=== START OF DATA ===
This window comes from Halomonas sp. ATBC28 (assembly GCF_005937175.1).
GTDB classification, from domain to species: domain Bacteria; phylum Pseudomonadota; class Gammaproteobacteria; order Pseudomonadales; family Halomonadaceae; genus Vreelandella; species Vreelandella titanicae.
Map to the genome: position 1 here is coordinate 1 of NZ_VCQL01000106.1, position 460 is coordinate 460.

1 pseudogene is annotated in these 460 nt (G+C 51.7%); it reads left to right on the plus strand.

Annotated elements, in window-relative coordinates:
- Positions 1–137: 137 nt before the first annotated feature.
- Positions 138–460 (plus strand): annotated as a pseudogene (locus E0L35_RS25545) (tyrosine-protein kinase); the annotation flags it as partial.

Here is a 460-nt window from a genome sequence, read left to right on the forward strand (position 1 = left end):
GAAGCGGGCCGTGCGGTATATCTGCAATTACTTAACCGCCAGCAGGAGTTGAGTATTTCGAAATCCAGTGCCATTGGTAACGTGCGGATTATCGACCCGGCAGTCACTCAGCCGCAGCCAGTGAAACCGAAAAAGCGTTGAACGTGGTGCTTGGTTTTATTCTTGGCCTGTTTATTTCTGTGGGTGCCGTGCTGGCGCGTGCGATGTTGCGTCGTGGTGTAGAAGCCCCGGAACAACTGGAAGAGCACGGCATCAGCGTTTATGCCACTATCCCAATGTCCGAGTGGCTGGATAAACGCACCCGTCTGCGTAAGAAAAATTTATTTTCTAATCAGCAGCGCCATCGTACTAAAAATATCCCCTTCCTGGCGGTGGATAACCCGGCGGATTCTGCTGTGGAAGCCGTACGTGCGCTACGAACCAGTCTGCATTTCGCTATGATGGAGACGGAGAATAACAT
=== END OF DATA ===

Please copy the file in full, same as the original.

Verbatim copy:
This window comes from Halomonas sp. ATBC28 (assembly GCF_005937175.1).
GTDB classification, from domain to species: domain Bacteria; phylum Pseudomonadota; class Gammaproteobacteria; order Pseudomonadales; family Halomonadaceae; genus Vreelandella; species Vreelandella titanicae.
Map to the genome: position 1 here is coordinate 1 of NZ_VCQL01000106.1, position 460 is coordinate 460.

1 pseudogene is annotated in these 460 nt (G+C 51.7%); it reads left to right on the plus strand.

Annotated elements, in window-relative coordinates:
- Positions 1–137: 137 nt before the first annotated feature.
- Positions 138–460 (plus strand): annotated as a pseudogene (locus E0L35_RS25545) (tyrosine-protein kinase); the annotation flags it as partial.

Here is a 460-nt window from a genome sequence, read left to right on the forward strand (position 1 = left end):
GAAGCGGGCCGTGCGGTATATCTGCAATTACTTAACCGCCAGCAGGAGTTGAGTATTTCGAAATCCAGTGCCATTGGTAACGTGCGGATTATCGACCCGGCAGTCACTCAGCCGCAGCCAGTGAAACCGAAAAAGCGTTGAACGTGGTGCTTGGTTTTATTCTTGGCCTGTTTATTTCTGTGGGTGCCGTGCTGGCGCGTGCGATGTTGCGTCGTGGTGTAGAAGCCCCGGAACAACTGGAAGAGCACGGCATCAGCGTTTATGCCACTATCCCAATGTCCGAGTGGCTGGATAAACGCACCCGTCTGCGTAAGAAAAATTTATTTTCTAATCAGCAGCGCCATCGTACTAAAAATATCCCCTTCCTGGCGGTGGATAACCCGGCGGATTCTGCTGTGGAAGCCGTACGTGCGCTACGAACCAGTCTGCATTTCGCTATGATGGAGACGGAGAATAACAT